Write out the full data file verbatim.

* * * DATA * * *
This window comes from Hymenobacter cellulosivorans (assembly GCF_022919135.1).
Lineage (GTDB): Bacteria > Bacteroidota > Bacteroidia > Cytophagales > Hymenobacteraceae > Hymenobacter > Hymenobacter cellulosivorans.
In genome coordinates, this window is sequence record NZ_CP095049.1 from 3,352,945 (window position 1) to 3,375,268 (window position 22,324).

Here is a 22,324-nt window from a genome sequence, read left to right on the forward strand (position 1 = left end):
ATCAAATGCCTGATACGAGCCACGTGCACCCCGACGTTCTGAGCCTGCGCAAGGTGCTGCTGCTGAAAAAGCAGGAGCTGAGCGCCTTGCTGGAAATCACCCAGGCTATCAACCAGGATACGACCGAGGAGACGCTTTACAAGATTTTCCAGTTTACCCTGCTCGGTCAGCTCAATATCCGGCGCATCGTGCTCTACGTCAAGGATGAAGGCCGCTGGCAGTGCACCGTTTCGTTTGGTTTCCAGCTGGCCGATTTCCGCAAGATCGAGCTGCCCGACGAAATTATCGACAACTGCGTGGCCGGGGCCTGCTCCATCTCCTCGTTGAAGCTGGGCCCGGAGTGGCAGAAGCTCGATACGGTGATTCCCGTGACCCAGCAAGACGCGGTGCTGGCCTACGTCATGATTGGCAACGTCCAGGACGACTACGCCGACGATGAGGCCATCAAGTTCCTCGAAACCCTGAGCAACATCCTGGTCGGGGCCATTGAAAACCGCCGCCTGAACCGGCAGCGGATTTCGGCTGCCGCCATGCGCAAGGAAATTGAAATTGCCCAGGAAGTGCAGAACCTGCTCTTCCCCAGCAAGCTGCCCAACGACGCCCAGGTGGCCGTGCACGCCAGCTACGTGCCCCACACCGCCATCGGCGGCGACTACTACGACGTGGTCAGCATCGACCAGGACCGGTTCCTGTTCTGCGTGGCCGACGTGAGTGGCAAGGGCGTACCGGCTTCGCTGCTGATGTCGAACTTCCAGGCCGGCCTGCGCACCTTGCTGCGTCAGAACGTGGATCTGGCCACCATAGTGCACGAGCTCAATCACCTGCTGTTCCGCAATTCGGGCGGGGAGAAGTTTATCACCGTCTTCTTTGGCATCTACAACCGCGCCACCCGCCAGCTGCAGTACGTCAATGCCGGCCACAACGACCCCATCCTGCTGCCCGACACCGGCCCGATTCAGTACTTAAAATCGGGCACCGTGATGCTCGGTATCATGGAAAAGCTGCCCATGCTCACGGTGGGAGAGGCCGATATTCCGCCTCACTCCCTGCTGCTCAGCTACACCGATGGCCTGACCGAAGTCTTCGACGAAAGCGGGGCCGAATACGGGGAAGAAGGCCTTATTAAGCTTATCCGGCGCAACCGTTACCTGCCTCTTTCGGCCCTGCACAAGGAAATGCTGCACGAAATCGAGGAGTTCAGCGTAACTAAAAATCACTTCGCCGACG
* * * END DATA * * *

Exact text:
This window comes from Hymenobacter cellulosivorans (assembly GCF_022919135.1).
Lineage (GTDB): Bacteria > Bacteroidota > Bacteroidia > Cytophagales > Hymenobacteraceae > Hymenobacter > Hymenobacter cellulosivorans.
In genome coordinates, this window is sequence record NZ_CP095049.1 from 3,352,945 (window position 1) to 3,375,268 (window position 22,324).

Here is a 22,324-nt window from a genome sequence, read left to right on the forward strand (position 1 = left end):
ATCAAATGCCTGATACGAGCCACGTGCACCCCGACGTTCTGAGCCTGCGCAAGGTGCTGCTGCTGAAAAAGCAGGAGCTGAGCGCCTTGCTGGAAATCACCCAGGCTATCAACCAGGATACGACCGAGGAGACGCTTTACAAGATTTTCCAGTTTACCCTGCTCGGTCAGCTCAATATCCGGCGCATCGTGCTCTACGTCAAGGATGAAGGCCGCTGGCAGTGCACCGTTTCGTTTGGTTTCCAGCTGGCCGATTTCCGCAAGATCGAGCTGCCCGACGAAATTATCGACAACTGCGTGGCCGGGGCCTGCTCCATCTCCTCGTTGAAGCTGGGCCCGGAGTGGCAGAAGCTCGATACGGTGATTCCCGTGACCCAGCAAGACGCGGTGCTGGCCTACGTCATGATTGGCAACGTCCAGGACGACTACGCCGACGATGAGGCCATCAAGTTCCTCGAAACCCTGAGCAACATCCTGGTCGGGGCCATTGAAAACCGCCGCCTGAACCGGCAGCGGATTTCGGCTGCCGCCATGCGCAAGGAAATTGAAATTGCCCAGGAAGTGCAGAACCTGCTCTTCCCCAGCAAGCTGCCCAACGACGCCCAGGTGGCCGTGCACGCCAGCTACGTGCCCCACACCGCCATCGGCGGCGACTACTACGACGTGGTCAGCATCGACCAGGACCGGTTCCTGTTCTGCGTGGCCGACGTGAGTGGCAAGGGCGTACCGGCTTCGCTGCTGATGTCGAACTTCCAGGCCGGCCTGCGCACCTTGCTGCGTCAGAACGTGGATCTGGCCACCATAGTGCACGAGCTCAATCACCTGCTGTTCCGCAATTCGGGCGGGGAGAAGTTTATCACCGTCTTCTTTGGCATCTACAACCGCGCCACCCGCCAGCTGCAGTACGTCAATGCCGGCCACAACGACCCCATCCTGCTGCCCGACACCGGCCCGATTCAGTACTTAAAATCGGGCACCGTGATGCTCGGTATCATGGAAAAGCTGCCCATGCTCACGGTGGGAGAGGCCGATATTCCGCCTCACTCCCTGCTGCTCAGCTACACCGATGGCCTGACCGAAGTCTTCGACGAAAGCGGGGCCGAATACGGGGAAGAAGGCCTTATTAAGCTTATCCGGCGCAACCGTTACCTGCCTCTTTCGGCCCTGCACAAGGAAATGCTGCACGAAATCGAGGAGTTCAGCGTAACTAAAAATCACTTCGCCGACG